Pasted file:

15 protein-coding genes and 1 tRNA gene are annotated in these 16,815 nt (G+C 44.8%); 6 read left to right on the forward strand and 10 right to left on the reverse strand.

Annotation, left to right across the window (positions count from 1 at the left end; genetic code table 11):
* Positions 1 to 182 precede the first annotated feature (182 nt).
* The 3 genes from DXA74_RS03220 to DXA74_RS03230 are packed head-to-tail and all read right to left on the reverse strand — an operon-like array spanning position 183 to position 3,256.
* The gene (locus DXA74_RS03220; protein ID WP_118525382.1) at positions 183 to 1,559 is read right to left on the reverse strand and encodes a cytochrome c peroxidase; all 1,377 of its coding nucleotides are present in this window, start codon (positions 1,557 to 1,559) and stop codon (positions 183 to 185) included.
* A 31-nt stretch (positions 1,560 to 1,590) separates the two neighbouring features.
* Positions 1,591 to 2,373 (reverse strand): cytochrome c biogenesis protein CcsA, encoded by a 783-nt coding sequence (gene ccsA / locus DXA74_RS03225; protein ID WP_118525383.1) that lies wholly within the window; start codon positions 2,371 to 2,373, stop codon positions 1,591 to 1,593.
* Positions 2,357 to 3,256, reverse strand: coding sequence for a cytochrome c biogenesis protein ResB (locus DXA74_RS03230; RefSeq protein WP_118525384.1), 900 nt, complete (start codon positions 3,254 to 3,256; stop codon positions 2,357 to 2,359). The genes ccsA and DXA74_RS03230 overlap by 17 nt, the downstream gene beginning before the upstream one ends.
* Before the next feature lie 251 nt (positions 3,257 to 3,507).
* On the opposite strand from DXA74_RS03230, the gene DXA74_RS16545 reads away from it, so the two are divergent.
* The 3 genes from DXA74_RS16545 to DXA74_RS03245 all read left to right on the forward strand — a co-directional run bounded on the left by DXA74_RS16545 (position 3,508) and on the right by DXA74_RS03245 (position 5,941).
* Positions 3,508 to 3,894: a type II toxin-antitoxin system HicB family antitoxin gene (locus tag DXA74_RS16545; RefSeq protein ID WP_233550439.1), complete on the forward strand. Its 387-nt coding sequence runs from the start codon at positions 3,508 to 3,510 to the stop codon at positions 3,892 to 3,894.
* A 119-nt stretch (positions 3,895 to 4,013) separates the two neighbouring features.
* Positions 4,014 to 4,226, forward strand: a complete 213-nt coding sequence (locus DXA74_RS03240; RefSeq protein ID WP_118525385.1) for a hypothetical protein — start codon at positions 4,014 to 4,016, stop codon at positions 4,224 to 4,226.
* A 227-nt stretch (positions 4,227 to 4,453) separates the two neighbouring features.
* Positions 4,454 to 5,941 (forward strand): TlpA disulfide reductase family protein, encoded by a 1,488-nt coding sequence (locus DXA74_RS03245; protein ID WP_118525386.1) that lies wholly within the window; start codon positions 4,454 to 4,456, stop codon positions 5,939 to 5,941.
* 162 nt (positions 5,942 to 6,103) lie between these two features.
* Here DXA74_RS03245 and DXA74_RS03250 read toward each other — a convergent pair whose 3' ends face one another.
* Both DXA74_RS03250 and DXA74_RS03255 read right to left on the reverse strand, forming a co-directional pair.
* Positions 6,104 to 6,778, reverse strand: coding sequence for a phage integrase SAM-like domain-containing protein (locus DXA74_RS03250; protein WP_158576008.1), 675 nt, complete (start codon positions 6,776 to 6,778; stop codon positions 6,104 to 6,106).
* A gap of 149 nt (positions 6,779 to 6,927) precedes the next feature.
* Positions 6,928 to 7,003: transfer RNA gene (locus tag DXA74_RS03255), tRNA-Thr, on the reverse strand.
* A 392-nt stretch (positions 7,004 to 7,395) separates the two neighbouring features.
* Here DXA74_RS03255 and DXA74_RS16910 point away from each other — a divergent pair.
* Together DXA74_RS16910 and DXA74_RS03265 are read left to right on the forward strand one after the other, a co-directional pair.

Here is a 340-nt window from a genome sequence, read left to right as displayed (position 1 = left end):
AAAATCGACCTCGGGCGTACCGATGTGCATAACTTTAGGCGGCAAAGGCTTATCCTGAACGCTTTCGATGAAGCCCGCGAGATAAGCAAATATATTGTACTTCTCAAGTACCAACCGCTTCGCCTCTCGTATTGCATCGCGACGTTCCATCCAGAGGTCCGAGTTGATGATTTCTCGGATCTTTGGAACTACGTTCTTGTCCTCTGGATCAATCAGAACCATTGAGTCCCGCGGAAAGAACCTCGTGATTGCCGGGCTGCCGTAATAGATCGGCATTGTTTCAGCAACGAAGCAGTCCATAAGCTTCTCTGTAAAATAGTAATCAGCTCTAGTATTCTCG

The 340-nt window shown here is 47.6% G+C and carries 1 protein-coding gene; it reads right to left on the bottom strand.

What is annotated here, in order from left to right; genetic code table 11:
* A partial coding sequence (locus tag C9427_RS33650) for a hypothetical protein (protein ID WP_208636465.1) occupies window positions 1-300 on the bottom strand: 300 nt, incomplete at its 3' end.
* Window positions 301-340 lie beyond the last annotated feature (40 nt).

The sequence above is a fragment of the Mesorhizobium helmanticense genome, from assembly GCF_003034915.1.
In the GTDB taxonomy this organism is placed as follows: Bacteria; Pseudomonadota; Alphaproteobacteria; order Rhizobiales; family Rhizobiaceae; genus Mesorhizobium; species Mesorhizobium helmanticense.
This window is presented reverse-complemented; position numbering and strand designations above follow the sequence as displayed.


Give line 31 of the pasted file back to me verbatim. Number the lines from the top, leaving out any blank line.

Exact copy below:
* Window positions 301-340 lie beyond the last annotated feature (40 nt).